Compiling a realistic budget is an important early step when preparing to perform at the Fringe.
Projected expenses will vary greatly from company to company, depending on factors such as the size and genre of your show; whether yours is an amateur or professional production; and how far you’ll have to travel to get to the city. Preparing a budget also involves dealing with some unknowns. It’s difficult to predict ticket sales for instance, although it is likely that your expenses will be greater than your revenue.
However, there are many ways you can fund your Fringe show beyond ticket sales – we’ve listed some below.
Typical Fringe expenses include:
- Venue: Can include everything from hiring the space to staffing fees and equipment costs (anywhere from £0 – £10,000 per week).
- Fringe Society: Fringe registration fees, ticket commission, perhaps programme and web advertising.
- Production costs: Equipment hire and transportation, public liability insurance, copyright and PRS / PPL payments.
- Accommodation: Rent and utilities.
- Travel: Getting to and from Edinburgh, travelling around the city.
- Press and marketing: Design costs, printing flyers and posters, CDs / DVDs, distribution charges, publicity photos, publicist charges.
- Administration: Office costs.
- Living costs: Edinburgh is an expensive city, so remember to allow for high food and drink costs during your stay.
- VAT: Check if service quotes include value added tax (VAT), which is 20%.
- Contingency: Adding 5 – 10% of your sum budget costs to the total will give you some room to breathe if the unexpected happens. It is a good idea to overestimate expenses and underestimate revenues when budgeting.
We’ve built a downloadable budgeting tool in Microsoft Excel to help you plan your finances and plot your Fringe budget.
Budget case studies
We’ve put together some case studies using budget information from past Fringe shows. This information should be used only as a guide but will be useful to give you a sense of the typical costs when putting on a show as part of the Fringe.
Each case study also contains a projected box office takings figure, based on 33% ticket sales – generally considered a successful run at the Fringe. There is no typical number of tickets that a company should expect to sell. As the case studies show, breaking even often means not relying on ticket sales but also on seeking additional support and funding.
Case study one: Theatre show in 100-capacity performance space
Case study two: Comedy show in a 90-capacity pub venue for one week run
Case study three: Theatre show in a 150-capacity space
Case study four: Children’s show in an 80-capacity space
Case study five: Comedy show in a 30-capacity venue
Case study six: Dance, physical theatre and circus show in a 60-capacity space
Ways to raise money
Many arts projects require subsidy, over and above what they generate in ticket income, for them to happen at all. Sourcing that subsidy is the biggest challenge facing any arts organisation or artist, emerging or established.
- You can request private donations from your friends and family or via crowdfunding.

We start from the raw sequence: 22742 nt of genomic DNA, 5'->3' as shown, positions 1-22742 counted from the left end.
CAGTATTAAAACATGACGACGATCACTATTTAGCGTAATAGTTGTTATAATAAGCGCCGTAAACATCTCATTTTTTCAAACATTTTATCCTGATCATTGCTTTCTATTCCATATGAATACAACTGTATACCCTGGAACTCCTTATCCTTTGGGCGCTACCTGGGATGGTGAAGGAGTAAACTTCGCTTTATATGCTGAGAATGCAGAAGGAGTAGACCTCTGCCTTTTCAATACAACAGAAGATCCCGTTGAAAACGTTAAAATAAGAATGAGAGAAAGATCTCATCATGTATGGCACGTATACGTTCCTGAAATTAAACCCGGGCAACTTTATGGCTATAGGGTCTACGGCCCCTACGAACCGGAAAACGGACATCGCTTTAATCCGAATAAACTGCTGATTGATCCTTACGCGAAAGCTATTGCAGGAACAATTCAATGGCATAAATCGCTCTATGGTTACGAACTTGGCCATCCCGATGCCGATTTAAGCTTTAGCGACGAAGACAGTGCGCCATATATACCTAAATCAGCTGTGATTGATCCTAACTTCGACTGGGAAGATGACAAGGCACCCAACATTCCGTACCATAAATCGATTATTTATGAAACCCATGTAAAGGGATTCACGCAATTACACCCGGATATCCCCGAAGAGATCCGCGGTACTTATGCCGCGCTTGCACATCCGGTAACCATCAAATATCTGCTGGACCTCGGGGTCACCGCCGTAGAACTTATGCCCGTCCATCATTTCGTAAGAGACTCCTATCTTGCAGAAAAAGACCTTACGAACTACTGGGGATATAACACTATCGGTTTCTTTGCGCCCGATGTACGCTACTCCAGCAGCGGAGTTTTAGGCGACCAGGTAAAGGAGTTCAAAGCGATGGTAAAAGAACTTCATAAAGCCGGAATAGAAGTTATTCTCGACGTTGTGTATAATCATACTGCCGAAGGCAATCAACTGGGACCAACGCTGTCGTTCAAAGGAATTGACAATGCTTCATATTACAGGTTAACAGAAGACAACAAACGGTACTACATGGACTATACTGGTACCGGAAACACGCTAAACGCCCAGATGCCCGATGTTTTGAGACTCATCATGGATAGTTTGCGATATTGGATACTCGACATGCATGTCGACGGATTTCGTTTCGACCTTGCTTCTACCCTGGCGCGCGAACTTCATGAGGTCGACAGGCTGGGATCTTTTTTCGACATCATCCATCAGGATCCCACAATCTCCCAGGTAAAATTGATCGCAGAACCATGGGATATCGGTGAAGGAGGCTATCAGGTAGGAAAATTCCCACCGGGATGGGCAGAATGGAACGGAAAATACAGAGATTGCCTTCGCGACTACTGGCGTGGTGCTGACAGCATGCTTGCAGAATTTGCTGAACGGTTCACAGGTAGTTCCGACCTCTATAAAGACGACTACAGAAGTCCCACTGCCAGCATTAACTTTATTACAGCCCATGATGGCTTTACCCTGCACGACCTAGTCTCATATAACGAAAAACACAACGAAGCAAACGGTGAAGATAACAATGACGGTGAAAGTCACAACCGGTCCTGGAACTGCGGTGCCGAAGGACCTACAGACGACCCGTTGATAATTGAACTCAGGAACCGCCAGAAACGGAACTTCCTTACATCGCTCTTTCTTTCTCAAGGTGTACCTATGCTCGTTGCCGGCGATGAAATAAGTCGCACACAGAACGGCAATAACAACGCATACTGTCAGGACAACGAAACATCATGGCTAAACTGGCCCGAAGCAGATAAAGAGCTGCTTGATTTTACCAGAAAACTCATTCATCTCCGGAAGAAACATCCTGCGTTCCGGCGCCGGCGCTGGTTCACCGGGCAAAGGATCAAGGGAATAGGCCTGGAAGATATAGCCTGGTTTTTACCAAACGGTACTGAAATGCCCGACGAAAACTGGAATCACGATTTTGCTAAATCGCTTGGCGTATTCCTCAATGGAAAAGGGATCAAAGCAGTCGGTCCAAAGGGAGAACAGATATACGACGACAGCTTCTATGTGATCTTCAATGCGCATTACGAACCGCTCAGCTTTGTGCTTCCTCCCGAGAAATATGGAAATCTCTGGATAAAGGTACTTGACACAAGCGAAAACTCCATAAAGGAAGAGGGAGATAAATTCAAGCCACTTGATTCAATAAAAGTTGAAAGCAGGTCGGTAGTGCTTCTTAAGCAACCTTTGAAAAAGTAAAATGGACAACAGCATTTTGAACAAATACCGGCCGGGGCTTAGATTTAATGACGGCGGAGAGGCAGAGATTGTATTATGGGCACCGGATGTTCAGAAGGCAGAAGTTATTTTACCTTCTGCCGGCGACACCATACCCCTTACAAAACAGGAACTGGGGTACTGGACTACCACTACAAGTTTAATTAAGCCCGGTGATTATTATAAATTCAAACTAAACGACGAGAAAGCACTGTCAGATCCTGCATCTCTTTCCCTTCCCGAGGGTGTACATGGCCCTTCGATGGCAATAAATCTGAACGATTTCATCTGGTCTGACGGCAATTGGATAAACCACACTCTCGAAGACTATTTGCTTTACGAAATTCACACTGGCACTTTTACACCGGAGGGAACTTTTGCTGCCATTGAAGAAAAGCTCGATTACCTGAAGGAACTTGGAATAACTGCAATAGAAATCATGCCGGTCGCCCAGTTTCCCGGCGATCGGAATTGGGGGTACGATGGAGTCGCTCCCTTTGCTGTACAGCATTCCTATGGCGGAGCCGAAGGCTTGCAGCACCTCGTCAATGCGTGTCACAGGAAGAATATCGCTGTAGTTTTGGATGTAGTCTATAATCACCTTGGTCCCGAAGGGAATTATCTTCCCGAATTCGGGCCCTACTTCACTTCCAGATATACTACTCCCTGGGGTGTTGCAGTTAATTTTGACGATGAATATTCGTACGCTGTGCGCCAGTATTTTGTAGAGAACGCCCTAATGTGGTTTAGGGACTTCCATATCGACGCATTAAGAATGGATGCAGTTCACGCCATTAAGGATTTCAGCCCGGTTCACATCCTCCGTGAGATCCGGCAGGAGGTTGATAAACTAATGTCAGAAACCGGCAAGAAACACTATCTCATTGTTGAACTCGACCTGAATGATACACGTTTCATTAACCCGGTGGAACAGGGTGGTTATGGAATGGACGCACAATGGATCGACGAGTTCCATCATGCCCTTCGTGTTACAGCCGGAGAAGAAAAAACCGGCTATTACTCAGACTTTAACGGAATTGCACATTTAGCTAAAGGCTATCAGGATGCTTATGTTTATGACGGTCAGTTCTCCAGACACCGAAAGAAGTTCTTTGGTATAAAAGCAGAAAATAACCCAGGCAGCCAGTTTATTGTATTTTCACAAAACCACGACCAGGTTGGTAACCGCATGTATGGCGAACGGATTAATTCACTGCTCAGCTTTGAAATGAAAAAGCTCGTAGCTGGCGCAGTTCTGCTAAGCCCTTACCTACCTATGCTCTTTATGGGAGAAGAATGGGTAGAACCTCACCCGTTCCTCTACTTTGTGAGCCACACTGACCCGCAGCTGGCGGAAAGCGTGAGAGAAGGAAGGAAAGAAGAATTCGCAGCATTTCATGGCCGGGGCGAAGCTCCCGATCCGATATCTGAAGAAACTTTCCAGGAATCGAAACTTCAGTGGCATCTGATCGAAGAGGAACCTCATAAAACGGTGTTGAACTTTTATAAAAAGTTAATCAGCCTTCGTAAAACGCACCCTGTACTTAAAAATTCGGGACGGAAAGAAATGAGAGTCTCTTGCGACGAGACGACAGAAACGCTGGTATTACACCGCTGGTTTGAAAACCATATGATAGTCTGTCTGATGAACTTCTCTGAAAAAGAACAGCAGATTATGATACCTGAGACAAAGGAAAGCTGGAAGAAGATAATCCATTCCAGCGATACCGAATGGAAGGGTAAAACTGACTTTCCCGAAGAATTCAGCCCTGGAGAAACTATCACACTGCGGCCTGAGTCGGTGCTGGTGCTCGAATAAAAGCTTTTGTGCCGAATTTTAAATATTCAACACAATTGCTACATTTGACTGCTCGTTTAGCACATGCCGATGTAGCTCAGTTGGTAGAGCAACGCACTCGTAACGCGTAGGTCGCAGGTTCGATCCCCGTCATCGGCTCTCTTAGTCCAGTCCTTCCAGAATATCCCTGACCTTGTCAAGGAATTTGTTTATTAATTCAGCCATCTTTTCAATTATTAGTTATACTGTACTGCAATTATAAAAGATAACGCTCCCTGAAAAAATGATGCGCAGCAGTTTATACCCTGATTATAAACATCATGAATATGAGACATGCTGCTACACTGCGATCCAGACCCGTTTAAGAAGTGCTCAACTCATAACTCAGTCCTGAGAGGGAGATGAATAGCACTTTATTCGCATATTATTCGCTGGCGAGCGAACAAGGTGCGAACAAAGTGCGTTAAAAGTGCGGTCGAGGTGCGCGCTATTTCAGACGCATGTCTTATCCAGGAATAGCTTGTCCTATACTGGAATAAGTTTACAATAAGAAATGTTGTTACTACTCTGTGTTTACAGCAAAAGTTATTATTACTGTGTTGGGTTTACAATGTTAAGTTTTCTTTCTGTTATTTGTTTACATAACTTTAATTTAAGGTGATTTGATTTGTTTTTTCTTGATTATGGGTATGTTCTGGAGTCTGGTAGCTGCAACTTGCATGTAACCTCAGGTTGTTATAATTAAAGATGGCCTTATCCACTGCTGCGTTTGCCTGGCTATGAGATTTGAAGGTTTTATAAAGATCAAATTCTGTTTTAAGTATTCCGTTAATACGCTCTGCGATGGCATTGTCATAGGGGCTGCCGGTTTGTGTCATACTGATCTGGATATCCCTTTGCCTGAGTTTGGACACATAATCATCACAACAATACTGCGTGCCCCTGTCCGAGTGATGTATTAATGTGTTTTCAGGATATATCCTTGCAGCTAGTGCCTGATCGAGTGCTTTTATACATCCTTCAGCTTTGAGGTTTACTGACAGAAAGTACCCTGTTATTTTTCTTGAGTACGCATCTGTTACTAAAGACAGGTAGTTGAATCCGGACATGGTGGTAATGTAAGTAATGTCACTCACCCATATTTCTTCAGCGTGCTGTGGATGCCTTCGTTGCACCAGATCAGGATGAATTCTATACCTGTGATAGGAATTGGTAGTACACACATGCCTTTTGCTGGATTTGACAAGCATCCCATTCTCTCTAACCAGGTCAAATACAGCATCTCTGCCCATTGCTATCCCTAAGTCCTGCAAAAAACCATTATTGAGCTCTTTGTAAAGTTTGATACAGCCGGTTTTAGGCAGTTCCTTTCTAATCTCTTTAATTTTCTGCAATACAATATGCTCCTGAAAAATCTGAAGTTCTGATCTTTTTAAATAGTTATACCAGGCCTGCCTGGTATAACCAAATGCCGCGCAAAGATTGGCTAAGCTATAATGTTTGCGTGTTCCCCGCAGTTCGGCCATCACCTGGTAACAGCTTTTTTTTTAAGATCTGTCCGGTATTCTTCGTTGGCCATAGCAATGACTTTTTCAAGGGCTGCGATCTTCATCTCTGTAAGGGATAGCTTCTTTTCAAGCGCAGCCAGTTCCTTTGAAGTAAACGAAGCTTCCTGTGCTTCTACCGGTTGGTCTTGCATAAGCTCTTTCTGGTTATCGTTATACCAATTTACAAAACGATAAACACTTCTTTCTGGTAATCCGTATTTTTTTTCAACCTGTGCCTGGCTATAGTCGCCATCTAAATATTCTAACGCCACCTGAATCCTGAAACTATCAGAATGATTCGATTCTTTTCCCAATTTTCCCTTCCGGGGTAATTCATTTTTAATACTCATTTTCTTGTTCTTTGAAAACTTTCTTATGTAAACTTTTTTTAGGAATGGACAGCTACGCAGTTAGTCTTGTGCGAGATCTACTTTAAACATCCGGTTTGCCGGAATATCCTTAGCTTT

- Approach business and organisations for sponsorship.
- Your council or local authority may offer grants for developing creative work.
- Arts councils also offer funding streams, though usually not for works presenting only at the Fringe.
- Many trusts and charities offer financial assistance to creative projects but expect them to meet specific criteria.
- Sell merchandise to supplement your box office takings once you’re at the Fringe.
The two most important things when trying to secure funding are to be realistic and be organised. Remember: selling approximately 33% of your tickets is considered a benchmark for success at the Fringe, so bear this in mind when thinking about or discussing your projected income with potential funders.
Businesses often support the arts for both philanthropic reasons and for the chance to associate their brand with exciting and creative projects. They may be able to offer cash donations or in-kind support, such as rehearsal space, props, etc.
Be imaginative and approach local companies in your area – they may not turn over as big a profit as some large multinationals, but they're more likely to see a benefit in contributing to a local project. For inspiration, visit the websites of other artists and companies in your field, and look for the names of their supporters (usually found on a ‘supporters’ page or in an annual review). You can also find a directory of companies that make philanthropic grants in the Guide to UK Company Giving by the Directory of Social Change, available from public libraries.
Before reaching out, consider your proposition from a prospective sponsor’s point of view: how does your work relate to their organisation? What would they gain from supporting you? Look at some high-profile sponsorships and consider what the sponsor gains from the association.
Businesses will often request their support be acknowledged in marketing materials or press releases. If you do get a sponsor on board for your Fringe project, make sure you check with your venue that it is ok to credit them and align them with your marketing campaign.
Advice on securing sponsorship
- Step 1. Do your research